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Thursday, 7 January 2016

10th Anniversary Classic Rant: Lethality: Or, a Get Off My Lawn Moment

It's time for me to talk about the good old days. Kids playing RPGs these days are a bunch of fucking wimps.

In the olden days, it was perfectly understood that your characters WOULD die; it was the rare and wonderful PC who managed to survive all the difficulties of lower-ranked play and emerge into an unstoppable unkillable uberman.

Character creation was not a chore, it was usually a kind of pleasure, the opportunity to start again, the promise of something new and different, maybe unexpected. It was part of the fun, not a hurdle to get over into the fun.

And the fact that it was relatively easy for characters to die was not a signal that "this game is not for combat"; it was, on the contrary, a sign that combat in "this game" rocked. There was risk, and there was great reward; and the understanding that without that risk the reward was pretty fucking pointless.

So what the fuck happened? Why are current gamers a bunch of wusses who can't stand to see their character die, and think that danger is something not only to avoid in a game but all too often to be systemed-away creating no-risk rules and adventures.

Part of what changed is that perception on character creation. Too often, people don't find it part of the fun anymore, and all too often, that's because it isn't fun anymore. Most systems take out any element of surprise from character creation, and tack on a ton of form-filling drudgery, assuring that character creation is seen as a chore before the game can really begin, and that its an experience best repeated as little as possible. So systems are set up to discourage the possibility of PC-mortality, and even penalizing frequent lethality.

And the idea, beyond any specific system and into a wrong-headed general mentality among gamers (embraced wholeheartedly by the Swine, of course) that those few games that do still have high mortality rates should "not be about combat" as a way to avoid and mitigate that lethality, has become increasingly and annoyingly universal.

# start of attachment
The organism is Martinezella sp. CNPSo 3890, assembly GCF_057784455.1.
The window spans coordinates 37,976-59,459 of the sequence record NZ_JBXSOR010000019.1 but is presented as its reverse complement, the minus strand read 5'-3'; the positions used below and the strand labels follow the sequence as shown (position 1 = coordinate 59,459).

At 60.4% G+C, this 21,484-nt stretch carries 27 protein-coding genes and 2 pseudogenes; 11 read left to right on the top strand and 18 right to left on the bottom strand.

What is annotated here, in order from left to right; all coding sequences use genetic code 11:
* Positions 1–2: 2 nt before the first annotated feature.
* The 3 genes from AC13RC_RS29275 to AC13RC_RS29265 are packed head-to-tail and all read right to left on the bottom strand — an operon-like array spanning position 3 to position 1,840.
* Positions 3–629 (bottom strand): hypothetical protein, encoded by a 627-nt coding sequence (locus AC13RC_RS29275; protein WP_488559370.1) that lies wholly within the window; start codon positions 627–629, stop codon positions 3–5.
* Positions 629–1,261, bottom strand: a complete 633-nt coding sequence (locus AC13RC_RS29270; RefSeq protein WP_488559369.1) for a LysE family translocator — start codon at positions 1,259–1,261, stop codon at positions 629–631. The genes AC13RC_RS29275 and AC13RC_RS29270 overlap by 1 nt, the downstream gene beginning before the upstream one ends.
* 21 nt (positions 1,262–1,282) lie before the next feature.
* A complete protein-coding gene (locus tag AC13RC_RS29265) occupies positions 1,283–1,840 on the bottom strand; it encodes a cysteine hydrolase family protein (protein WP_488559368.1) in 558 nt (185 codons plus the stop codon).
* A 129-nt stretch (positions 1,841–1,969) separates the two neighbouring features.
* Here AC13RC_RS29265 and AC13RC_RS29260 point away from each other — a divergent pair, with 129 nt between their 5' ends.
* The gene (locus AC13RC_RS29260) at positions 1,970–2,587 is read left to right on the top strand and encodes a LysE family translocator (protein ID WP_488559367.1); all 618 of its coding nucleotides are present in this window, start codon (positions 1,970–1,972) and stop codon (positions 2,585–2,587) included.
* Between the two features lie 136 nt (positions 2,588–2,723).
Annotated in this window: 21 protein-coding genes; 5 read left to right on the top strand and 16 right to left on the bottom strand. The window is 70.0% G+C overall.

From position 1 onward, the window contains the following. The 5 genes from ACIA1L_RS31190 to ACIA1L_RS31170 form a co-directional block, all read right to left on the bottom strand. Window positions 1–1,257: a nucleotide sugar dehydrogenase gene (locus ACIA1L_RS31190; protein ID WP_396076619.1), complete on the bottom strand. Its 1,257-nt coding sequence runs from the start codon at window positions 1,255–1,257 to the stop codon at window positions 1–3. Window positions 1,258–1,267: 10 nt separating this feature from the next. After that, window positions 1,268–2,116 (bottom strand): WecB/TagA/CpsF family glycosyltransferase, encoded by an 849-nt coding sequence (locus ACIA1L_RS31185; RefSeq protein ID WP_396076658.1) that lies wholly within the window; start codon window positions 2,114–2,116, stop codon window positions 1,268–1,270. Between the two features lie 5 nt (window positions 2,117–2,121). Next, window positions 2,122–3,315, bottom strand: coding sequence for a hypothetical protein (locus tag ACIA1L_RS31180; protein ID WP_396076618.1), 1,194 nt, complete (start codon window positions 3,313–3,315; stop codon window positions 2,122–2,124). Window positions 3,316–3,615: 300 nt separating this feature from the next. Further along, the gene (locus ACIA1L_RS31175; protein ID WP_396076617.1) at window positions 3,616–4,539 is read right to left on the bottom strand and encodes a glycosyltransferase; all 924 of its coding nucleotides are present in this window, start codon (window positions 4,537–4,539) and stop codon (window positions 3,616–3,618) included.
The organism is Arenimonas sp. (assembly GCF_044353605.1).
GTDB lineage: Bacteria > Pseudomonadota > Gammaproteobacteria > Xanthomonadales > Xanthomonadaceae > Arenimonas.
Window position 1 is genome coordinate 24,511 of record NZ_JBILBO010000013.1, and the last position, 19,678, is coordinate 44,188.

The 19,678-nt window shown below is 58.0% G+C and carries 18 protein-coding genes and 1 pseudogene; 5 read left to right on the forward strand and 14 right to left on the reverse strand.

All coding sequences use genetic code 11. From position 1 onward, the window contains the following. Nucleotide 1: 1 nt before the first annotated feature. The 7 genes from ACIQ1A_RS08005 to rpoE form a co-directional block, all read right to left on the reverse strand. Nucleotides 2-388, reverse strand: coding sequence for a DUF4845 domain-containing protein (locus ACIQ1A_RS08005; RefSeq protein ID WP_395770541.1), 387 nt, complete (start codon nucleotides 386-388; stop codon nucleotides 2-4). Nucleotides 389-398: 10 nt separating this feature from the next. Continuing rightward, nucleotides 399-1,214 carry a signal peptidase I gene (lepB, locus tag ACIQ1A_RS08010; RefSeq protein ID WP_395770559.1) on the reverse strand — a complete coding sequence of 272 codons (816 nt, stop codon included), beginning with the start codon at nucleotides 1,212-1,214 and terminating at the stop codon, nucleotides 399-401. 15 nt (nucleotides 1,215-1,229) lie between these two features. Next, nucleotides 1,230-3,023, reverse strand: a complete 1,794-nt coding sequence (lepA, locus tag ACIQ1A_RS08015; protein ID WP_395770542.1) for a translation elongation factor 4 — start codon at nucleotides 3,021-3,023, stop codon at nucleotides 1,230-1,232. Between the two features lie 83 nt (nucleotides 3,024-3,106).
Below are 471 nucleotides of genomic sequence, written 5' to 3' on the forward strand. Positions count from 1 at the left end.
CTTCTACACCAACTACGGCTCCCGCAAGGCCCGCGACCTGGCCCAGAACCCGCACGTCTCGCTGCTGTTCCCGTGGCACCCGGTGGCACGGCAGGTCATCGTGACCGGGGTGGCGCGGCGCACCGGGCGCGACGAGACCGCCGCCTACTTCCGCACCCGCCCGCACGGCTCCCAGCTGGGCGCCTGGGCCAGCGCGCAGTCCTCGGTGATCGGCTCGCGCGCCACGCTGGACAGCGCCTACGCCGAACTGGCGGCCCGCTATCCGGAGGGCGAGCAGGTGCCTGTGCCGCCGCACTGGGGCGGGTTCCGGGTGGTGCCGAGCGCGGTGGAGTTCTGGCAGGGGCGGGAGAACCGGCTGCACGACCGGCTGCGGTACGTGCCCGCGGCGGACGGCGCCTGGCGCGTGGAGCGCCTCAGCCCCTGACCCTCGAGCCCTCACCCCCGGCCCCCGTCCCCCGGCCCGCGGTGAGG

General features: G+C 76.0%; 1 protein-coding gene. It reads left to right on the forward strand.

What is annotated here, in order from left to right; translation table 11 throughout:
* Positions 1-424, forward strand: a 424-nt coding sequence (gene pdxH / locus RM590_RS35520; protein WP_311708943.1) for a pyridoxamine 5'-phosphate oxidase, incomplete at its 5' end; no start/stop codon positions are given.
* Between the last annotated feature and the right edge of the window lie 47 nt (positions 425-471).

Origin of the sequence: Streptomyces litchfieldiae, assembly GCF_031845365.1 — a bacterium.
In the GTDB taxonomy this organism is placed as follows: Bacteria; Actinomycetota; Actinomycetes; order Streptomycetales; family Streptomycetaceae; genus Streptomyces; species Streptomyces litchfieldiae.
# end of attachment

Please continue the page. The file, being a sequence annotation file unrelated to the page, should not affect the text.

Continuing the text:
What will fix this? Making character creation quick and fun again; and encouraging players not to be little pussies about their characters' lives.

That, and getting the fuck off my lawn.


Currently Smoking: Ashton Old Church Rhodesian + C&D's Crowley's Best

(Originally Posted March 5th, 2009)


  1. I personally hate having to go through a long process of character creation. I prefer to give life to the char by myself, and not by some predetermined tables that tell me exactly to the most small detail who and what they are.

    PC die, specially because they are adventuring, adventuring is dangerous even in real life.

  2. It depends on an "adventure". What separates real life, or Mundane and Murderous, as I call it, from a game, is that a lot of people get no chance, but to die. No choice, no saving throw, but doom and death. The outcome depends entirely on situation. We are talking worse chances, than WWI trenches in the West. Hundreds and thousands of men on the frontlines that got breeched during major offensives in wars up to WW2. Gauls in Paris, besieged by the Romans and taken by Julius Caesar. Air crews of the Allied flying fortresses that flew unescorted over Germany in WW2, those over France had SOME chance, if they landed alive and the friendly resistance found them. By the end of WW2, 78% of the total population of the German U-boat men were dead. The Anglo-American commandoes and saboteurs caught by the Nazis were subject of the "Nacht und Nebel" program, under which none of them were to survive the war. out of a relatively small population of 390-400 people, only 1 or 2 survived. There were underground resistance organizations successfully rounded up by Gestapo that ended up being executed in their entirety, usually active members and inactive supporters caught in the dragnet. This is common in the underworld, the original 30 renegade Mexican soldiers who formed the Los Zetas gang are all either dead or in prison. The entire population of young street thugs who came to rule Moscow in 1992 in the wake of the Soviet collapse, NONE survived by 2003. On the other hand, today's U.S. soldier has only a 10% mortality rate, if they get alive to the first medical station for evacuation. Self same B-17 pilots starting to fly late in 1943 would have to be lucky to see a German fighter aircraft in the air.

    Which brings us to complexity. In real life people aren't aware that they are in a situation, unless they deal with someone, who has seen the same situation many times, such as a priest, a social worker, a cop, or a recruiter. If you don't have the wisdom and experience of personal involvement, you can still make an adequate analysis and a good decision, if you frame the situation adequately with enough factors, variables in Mathematical terms, and to be able to solve it, you will need an equation to describe each variable. We do well to describe the trajectories of physical objects in space, often launched from submarines, but we lack the computational power when it comes to social trajectories of human actors navigating interpersonal space in social environment.